Some popular smartphone apps may be secretly taking screenshots of your activity and sending them to third parties, a study has found. This is particularly disturbing because these screenshots – and videos of your activity on the screen – could include usernames, passwords, credit card numbers, and other important personal information, researchers said.
The researchers said this is particularly disturbing because these screenshots—and videos of your activity on the screen—could include usernames, passwords, credit card numbers, and other important personal information.
“We found that thousands of popular apps have the ability to record your screen and anything you type,” said David Choffnes, one of two computer science professors who supervised the study. “That includes your username and password, because it can record the characters you type before they turn into those little black dots.”
The study, which was conducted largely by two students—undergraduate Elleen Pan and doctoral candidate Jingjing Ren—was designed to investigate a persistent urban legend that phones are secretly recording our conversations and then selling that information to companies so they can pepper you with targeted advertisements.
While the researchers found no evidence of recorded conversations, they discovered activity that could be even more dangerous. “We knew we were looking for a needle in a haystack, and we were surprised to find several needles,” said Choffnes.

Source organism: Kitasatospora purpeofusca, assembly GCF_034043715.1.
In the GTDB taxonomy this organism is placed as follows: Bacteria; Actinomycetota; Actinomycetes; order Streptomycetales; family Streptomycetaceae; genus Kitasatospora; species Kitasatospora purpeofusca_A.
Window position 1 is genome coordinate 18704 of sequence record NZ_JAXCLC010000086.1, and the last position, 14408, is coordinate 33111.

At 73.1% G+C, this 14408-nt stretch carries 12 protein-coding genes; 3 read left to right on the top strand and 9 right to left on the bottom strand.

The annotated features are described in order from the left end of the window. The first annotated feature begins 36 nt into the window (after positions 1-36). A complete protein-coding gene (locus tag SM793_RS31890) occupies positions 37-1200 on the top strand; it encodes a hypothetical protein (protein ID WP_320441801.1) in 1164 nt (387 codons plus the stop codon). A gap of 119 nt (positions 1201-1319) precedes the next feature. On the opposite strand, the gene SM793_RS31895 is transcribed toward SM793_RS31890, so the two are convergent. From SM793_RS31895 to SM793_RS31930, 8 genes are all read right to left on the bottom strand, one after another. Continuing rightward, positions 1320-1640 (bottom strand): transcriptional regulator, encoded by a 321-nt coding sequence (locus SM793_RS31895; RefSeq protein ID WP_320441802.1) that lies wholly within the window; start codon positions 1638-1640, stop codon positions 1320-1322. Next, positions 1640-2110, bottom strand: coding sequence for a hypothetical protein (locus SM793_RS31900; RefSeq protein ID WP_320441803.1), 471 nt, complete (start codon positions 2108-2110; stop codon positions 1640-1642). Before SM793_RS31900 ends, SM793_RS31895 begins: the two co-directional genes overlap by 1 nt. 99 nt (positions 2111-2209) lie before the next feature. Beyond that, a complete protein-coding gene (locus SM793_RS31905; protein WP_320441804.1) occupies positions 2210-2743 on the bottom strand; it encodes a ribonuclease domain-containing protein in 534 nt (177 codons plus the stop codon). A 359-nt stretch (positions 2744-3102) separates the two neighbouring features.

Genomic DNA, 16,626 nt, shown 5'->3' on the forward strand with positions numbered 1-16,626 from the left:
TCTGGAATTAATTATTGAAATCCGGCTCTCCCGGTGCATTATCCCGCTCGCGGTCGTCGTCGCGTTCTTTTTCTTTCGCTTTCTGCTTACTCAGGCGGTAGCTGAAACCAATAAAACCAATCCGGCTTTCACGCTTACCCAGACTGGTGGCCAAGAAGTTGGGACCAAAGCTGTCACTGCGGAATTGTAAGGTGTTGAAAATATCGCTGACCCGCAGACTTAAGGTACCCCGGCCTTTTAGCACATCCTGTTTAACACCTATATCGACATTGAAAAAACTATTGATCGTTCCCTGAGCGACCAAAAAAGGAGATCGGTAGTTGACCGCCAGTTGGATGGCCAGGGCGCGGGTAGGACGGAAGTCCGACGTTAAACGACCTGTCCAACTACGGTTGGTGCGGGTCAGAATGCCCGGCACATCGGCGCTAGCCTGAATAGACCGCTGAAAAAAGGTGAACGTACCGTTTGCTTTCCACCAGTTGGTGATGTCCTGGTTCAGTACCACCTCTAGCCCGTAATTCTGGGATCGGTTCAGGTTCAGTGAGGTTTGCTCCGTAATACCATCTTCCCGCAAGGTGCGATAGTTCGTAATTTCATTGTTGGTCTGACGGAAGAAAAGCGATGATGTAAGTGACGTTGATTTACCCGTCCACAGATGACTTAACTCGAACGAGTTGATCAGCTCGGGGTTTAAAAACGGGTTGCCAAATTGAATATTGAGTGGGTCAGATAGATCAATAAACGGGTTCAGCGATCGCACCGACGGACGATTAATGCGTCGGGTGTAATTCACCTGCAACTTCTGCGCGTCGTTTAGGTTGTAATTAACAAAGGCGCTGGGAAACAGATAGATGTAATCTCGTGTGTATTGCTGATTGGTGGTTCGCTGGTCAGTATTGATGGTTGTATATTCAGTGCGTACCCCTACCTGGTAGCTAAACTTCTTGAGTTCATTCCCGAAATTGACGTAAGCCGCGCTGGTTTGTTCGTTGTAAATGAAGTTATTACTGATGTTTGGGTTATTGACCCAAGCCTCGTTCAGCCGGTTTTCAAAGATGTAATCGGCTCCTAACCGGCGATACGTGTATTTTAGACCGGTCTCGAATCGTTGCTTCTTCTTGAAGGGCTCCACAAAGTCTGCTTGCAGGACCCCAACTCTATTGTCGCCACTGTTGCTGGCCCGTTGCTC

What they found is that some companies were sending screenshots and videos of user phone activities to third parties. Although these privacy breaches appeared to be benign, they emphasised how easily a phone’s privacy window could be exploited for profit.
“This opening will almost certainly be used for malicious purposes,” said Christo Wilson, a professor at Northeastern. “It’s simple to install and collect this information. And what’s most disturbing is that this occurs with no notification to or permission by users,” said Wilson.
“In the case we caught, the information sent to a third party was zip codes, but it could just as easily have been credit card numbers,” he said.
The researchers analyzed over 17,000 of the most popular apps on the Android operating system, using an automated test program written by the students.
Although the study was conducted on Android phones, researchers said there is no reason to believe that other phone operating systems would be less vulnerable. In all, 9,000 of the 17,000 apps had the potential to take screenshots. “In one case, the app took video of the screen activity and sent that information to a third party,” said Wilson.
That app was GoPuff, a fast-food delivery service, which sent the screenshots to Appsee, a data analytics firm for mobile devices. All this was done without the awareness of app users.
Researchers emphasized that neither company appeared to have any nefarious intent. They said that web developers commonly use this type of information to debug their apps and improve the user experience.
However, that does not mean a malicious company could not use this privacy window to steal personal information for profit.
“That has the potential to be much worse than having the camera taking pictures of the ceiling or the microphone recording pointless conversations. There is no easy way to close this privacy opening,” said.